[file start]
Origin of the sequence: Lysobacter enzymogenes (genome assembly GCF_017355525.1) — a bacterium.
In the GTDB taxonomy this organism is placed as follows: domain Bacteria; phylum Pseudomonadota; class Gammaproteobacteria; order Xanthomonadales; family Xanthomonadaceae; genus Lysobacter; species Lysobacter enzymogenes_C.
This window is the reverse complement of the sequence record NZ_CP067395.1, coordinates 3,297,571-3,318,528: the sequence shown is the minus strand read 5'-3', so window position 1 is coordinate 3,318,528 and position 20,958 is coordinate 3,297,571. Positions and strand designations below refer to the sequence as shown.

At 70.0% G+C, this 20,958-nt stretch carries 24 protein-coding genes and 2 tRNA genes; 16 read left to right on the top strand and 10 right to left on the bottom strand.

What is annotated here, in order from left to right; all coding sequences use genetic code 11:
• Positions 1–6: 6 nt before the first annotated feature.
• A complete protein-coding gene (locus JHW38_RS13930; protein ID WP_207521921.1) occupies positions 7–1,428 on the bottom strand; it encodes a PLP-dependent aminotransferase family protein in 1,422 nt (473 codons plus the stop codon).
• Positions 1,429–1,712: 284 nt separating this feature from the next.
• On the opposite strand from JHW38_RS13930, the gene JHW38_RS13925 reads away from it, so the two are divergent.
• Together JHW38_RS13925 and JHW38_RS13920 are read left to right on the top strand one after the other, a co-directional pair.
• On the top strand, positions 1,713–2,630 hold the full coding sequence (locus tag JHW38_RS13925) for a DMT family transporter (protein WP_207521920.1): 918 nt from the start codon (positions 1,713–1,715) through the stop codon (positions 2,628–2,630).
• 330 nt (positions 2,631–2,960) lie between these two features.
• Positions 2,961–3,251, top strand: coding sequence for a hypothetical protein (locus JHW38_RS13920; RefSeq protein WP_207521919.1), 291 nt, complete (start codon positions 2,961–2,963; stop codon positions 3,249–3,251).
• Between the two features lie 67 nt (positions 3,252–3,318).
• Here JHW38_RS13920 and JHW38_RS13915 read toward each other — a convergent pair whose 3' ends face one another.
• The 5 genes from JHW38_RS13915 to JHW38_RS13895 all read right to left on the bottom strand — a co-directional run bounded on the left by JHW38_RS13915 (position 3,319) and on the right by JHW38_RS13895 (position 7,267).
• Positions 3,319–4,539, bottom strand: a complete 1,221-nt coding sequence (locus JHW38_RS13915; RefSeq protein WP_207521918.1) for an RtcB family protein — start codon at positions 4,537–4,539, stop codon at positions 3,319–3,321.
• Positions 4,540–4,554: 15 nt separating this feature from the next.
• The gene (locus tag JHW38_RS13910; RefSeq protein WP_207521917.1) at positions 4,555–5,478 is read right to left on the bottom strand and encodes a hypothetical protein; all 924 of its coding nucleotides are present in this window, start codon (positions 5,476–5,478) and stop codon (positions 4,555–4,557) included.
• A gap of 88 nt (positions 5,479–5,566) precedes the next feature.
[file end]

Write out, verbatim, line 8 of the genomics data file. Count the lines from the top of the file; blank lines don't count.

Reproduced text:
• Positions 1,429–1,712: 284 nt separating this feature from the next.